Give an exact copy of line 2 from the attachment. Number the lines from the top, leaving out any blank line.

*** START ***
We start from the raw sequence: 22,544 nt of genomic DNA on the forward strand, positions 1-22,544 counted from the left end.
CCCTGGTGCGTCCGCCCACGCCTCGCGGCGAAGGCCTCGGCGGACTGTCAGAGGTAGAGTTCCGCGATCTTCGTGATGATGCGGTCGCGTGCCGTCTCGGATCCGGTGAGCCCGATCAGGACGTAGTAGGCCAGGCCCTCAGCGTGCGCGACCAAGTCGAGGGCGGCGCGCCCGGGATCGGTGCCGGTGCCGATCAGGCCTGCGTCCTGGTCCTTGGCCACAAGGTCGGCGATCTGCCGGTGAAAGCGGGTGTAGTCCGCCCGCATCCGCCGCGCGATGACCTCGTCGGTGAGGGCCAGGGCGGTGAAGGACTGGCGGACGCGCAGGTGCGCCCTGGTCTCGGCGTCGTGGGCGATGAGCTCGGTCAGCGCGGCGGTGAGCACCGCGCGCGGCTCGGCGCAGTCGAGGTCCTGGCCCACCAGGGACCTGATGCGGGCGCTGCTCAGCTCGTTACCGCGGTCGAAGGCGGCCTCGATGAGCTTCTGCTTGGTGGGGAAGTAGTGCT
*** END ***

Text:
CCCTGGTGCGTCCGCCCACGCCTCGCGGCGAAGGCCTCGGCGGACTGTCAGAGGTAGAGTTCCGCGATCTTCGTGATGATGCGGTCGCGTGCCGTCTCGGATCCGGTGAGCCCGATCAGGACGTAGTAGGCCAGGCCCTCAGCGTGCGCGACCAAGTCGAGGGCGGCGCGCCCGGGATCGGTGCCGGTGCCGATCAGGCCTGCGTCCTGGTCCTTGGCCACAAGGTCGGCGATCTGCCGGTGAAAGCGGGTGTAGTCCGCCCGCATCCGCCGCGCGATGACCTCGTCGGTGAGGGCCAGGGCGGTGAAGGACTGGCGGACGCGCAGGTGCGCCCTGGTCTCGGCGTCGTGGGCGATGAGCTCGGTCAGCGCGGCGGTGAGCACCGCGCGCGGCTCGGCGCAGTCGAGGTCCTGGCCCACCAGGGACCTGATGCGGGCGCTGCTCAGCTCGTTACCGCGGTCGAAGGCGGCCTCGATGAGCTTCTGCTTGGTGGGGAAGTAGTGCT